Several recent studies have shown a relation between the “cocktail party effect” and phase entrainment (the theoretical background is shown in Figure 2A and underlined by experimental results in Figure 2B). In Kerlin et al. (2010), two different speech streams were presented to the participants, one to each ear, and they were asked to selectively attend one of those two competing streams. They found that the representation of the attended speech stream in the delta/theta range (~2–8 Hz; the dominant frequency range of the speech envelope) of the electroencephalogram (EEG) signal was enhanced compared to that of the unattended stream. In other words, phase-locking between the EEG signal and the speech envelope of the attended stream was stronger than that between the EEG signal and the unattended stream. A similar paradigm was used in the studies by Ding and Simon (2012a), Horton et al. (2013) and Zion Golumbic et al. (2013b) in magnetoencephalographic (MEG), EEG and intracranial recordings in human subjects, respectively. All studies confirmed the finding that the phase of delta/theta brain oscillations “tracks” the envelope of speech sound, and that this “tracking” is enhanced when the speech is attended in a multi-speaker scenario. Interestingly, all studies reported that even the unattended speech signal is still represented (albeit weakly) in lower-level auditory cortices (i.e., regions closely related to sensory processing). However, as shown in the work by Zion Golumbic et al. (2013b), this unattended signal is “lost” in higher-level (e.g., frontal) regions. Ding and Simon (2012a) demonstrated that only the representation of the attended (and not the unattended) speech envelope varies as a function of stimulus intensity. This finding is important, because it suggests that attended and unattended inputs are processed separately in the brain, and that the alignment between neural phase and speech rhythm is used to form individual “auditory objects” (for a review on this notion, see Simon, 2015). In line with the notion of phase entrainment as an “amplifier-attenuator mechanism” (see “Phase Entrainment as a Tool for Input Gating”), Horton et al. (2013) reported cross-correlations between speech envelope and EEG signal for both attended and unattended streams, but with opposite signs, suggesting that phase entrainment is indeed used to amplify one stream while the other is attenuated. Finally, it has been shown in several studies that the speech envelope can be reconstructed (i.e., it can be identified which stimulus the listener is attending) in multi-speaker (Ding and Simon, 2012a; Zion Golumbic et al., 2013b; O’Sullivan et al., 2015) or noisy environments (Ding and Simon, 2013) by using the delta/theta phase of neural oscillations (but also their gamma power; Mesgarani and Chang, 2012; Zion Golumbic et al., 2013b). It is possible that in those kind of situations, where one speech stream has to be actively extracted from a noisy environment, attention is of particular importance for phase entrainment to speech sound, whereas clear speech can be processed largely independently of attention (Wild et al., 2012).
Figure 2. Neural oscillations as a tool for attentional selection during a “cocktail party”. (A) Theoretical background (modified with permission from Zion Golumbic et al., 2012, copyright Elsevier). Recorded neural activity in the delta/theta band (right column) aligns with the speech envelope (left column) of the respective speaker (red and blue), when presented separately. In a multi-speaker scenario (“cocktail party”), the recorded data will reflect the attended, but not necessarily (or to a smaller degree) the unattended speech envelope. (B) Actual data (modified with permission from Zion Golumbic et al., 2013b, copyright Elsevier) confirms the theoretical background. The speech envelope reconstructed from the recorded data (gray: single subject; red: averaged across subjects) strongly resembles the speech envelope (black) of the attended, but not the unattended speaker.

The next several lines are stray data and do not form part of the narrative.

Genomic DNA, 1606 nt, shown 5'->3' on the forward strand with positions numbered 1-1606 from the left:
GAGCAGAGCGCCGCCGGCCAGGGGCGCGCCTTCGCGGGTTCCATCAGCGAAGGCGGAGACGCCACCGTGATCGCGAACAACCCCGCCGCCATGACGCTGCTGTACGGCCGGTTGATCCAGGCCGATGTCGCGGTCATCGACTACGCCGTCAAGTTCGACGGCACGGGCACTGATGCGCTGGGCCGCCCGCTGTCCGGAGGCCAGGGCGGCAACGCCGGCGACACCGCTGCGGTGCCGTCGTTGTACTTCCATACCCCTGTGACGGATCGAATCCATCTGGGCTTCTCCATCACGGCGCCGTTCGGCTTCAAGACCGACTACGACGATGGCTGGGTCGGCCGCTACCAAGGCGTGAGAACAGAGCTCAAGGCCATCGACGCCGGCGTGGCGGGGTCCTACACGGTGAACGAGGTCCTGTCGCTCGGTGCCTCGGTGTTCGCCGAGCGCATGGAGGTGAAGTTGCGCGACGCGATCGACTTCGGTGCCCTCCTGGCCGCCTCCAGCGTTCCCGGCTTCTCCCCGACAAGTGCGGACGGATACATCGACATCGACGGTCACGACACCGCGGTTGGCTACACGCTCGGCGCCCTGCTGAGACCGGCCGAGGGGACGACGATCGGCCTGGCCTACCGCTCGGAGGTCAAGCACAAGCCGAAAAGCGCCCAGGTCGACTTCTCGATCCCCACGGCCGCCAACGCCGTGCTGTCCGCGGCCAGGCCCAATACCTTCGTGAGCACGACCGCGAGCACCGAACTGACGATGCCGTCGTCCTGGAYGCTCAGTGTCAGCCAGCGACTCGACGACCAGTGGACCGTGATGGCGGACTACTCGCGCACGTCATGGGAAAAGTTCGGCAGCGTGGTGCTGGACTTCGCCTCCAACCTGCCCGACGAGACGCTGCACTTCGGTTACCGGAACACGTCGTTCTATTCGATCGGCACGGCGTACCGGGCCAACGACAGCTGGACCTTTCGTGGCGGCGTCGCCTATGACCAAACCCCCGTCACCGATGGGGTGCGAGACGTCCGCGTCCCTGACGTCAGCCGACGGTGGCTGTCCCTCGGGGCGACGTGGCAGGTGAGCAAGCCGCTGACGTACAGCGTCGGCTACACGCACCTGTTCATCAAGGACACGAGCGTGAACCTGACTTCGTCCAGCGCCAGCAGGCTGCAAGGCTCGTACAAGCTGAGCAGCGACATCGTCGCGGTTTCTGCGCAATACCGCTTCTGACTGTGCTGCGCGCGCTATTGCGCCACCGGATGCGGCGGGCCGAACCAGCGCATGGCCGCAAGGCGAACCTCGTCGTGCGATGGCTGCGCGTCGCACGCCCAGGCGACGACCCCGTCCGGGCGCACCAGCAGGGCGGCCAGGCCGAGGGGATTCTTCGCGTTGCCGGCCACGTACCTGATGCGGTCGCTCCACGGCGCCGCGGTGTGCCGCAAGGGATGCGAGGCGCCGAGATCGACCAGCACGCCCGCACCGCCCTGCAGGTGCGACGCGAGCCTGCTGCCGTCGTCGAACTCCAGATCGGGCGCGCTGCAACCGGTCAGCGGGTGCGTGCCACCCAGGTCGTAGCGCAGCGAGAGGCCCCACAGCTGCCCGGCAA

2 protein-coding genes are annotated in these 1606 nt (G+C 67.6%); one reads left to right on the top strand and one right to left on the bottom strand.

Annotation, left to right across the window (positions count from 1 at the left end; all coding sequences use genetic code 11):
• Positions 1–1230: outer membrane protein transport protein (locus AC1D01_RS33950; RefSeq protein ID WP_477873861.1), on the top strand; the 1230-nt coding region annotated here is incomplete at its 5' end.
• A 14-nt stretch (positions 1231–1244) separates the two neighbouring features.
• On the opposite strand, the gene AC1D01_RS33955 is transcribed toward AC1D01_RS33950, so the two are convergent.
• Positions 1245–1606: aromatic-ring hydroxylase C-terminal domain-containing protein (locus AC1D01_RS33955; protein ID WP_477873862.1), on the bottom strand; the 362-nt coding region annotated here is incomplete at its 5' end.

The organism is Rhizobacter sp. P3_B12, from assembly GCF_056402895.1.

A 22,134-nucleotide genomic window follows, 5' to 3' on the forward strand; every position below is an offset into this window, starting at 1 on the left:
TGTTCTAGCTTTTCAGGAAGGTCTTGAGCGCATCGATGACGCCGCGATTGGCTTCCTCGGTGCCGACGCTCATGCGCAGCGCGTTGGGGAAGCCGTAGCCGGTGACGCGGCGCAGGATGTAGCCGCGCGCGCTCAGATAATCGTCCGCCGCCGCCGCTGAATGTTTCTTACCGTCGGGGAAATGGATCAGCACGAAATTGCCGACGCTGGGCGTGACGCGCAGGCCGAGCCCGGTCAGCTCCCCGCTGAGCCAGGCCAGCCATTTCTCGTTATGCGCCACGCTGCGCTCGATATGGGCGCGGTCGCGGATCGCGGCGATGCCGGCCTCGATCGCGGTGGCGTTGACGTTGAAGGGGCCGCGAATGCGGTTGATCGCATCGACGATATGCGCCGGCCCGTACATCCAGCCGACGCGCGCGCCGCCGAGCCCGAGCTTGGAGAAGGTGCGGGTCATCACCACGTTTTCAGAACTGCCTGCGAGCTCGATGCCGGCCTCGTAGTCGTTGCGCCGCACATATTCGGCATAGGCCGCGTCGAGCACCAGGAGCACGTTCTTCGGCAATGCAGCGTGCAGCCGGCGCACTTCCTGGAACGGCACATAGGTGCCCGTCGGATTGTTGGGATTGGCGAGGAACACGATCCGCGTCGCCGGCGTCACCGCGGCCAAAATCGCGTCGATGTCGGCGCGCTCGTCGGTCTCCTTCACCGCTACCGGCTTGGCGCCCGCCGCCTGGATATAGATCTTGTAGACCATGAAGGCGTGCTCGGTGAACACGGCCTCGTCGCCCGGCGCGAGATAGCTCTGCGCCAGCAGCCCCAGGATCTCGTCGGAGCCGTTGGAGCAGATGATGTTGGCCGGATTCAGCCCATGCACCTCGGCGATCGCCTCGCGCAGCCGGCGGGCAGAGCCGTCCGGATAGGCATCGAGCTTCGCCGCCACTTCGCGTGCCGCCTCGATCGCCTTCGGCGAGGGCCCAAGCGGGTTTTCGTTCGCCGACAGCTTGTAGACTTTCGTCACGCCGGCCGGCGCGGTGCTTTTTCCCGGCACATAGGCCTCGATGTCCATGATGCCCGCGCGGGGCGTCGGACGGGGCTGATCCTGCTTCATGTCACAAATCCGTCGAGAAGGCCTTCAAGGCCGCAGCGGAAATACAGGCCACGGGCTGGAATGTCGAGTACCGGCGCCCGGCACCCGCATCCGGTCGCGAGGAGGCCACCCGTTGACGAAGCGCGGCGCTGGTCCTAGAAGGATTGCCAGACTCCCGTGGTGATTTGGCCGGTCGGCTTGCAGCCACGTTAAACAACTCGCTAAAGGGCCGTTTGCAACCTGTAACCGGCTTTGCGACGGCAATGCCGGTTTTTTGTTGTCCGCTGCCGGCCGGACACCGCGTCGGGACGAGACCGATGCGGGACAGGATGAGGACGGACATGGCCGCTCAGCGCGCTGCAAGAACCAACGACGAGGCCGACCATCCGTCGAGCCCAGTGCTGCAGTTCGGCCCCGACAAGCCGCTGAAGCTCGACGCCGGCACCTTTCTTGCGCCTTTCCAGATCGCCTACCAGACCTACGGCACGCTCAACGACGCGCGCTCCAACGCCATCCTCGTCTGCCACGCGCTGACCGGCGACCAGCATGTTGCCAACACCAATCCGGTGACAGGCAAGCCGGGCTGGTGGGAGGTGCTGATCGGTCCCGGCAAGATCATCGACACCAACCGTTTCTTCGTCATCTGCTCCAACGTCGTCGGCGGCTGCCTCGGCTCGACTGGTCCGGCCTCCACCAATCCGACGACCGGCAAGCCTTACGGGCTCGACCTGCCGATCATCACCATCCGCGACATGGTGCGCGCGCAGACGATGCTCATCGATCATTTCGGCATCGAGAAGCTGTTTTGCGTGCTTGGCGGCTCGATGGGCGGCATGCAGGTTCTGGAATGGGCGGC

Not only attention can be considered a high-level process: predictions reflect a comparison between present and previous experiences and its projection to the future and must therefore involve high-level functions of the brain (Friston, 2005; Arnal and Giraud, 2012). Indeed, it has been shown that predictions do influence phase entrainment to speech sound. For instance, in the “cocktail party” scenario described above, Zion Golumbic et al. (2013a) paired the auditory speech input with the speaker’s face and found that phase entrainment to the speech envelope was significantly enhanced by this visual input. Similar results were obtained by Arnal et al. (2011) using congruent and incongruent audiovisual stimuli (syllables) and by Luo et al. (2010) when subjects were watching audiovisual movies. A common interpretation of these findings is that, due to the slight delay between visual and auditory components of a conversation (the visual input preceding the auditory one), the former can be used to predict the timing of speech sound, thus enabling a better alignment between the oscillatory phase and speech envelope (Arnal et al., 2009, 2011; Zion Golumbic et al., 2013a; Perrodin et al., 2015; for a review, summarizing several existing theories, see Peelle and Sommers, 2015). A phase-reset of neural oscillations in primary auditory cortex by visual input seems to be an important underlying mechanism (Thorne and Debener, 2014; Mercier et al., 2015; Perrodin et al., 2015). Although this would indicate an involvement of low or intermediate hierarchical levels, we emphasize here that a purely low-level mechanism is insufficient to explain many findings reported in the literature. For instance, introducing an additional delay between visual and auditory input disrupts the benefits of additional visual information for speech processing and incongruent visual information (which would result in a similar phase-reset as congruent information, assuming a purely low-level process) does not result in enhanced phase entrainment (e.g., Crosse et al., 2015; for a review, see Peelle and Sommers, 2015) but instead generates an increased neural response associated with error processing (Arnal et al., 2011). Finally, using a McGurk paradigm (McGurk and MacDonald, 1976; van Wassenhove et al., 2005) were able to show a correlation between the amount of prediction conveyed by the preceding visual input for the upcoming speech and the latency of speech processing. Together, these results speak for a mechanism that is tailored to speech-specific processing (Crosse et al., 2015) and against a purely low-level mechanism. The timing of the cross-modal phase-reset seems to have evolved in such a way that oscillations in the auditory system arrive at their high excitability phase exactly when the relevant auditory input is expected to be processed (Lakatos et al., 2009; Thorne and Debener, 2014). Finally, recent research suggests that not only the visual, but also the motor system plays a critical role for an efficient adjustment of excitability fluctuations in auditory cortex to expected upcoming events (Fujioka et al., 2012; Doelling et al., 2014; Morillon and Schroeder, 2015; Morillon et al., 2015). For instance, it has been suggested that the motor system possesses its own representation of expected auditory events and can therefore prepare oscillations in auditory cortex for relevant upcoming stimuli (Arnal and Giraud, 2012; Arnal, 2012). This mechanism might underlie recent findings describing an enhanced segregation of relevant and irrelevant auditory events in the presence of rhythmic tapping (Morillon et al., 2014).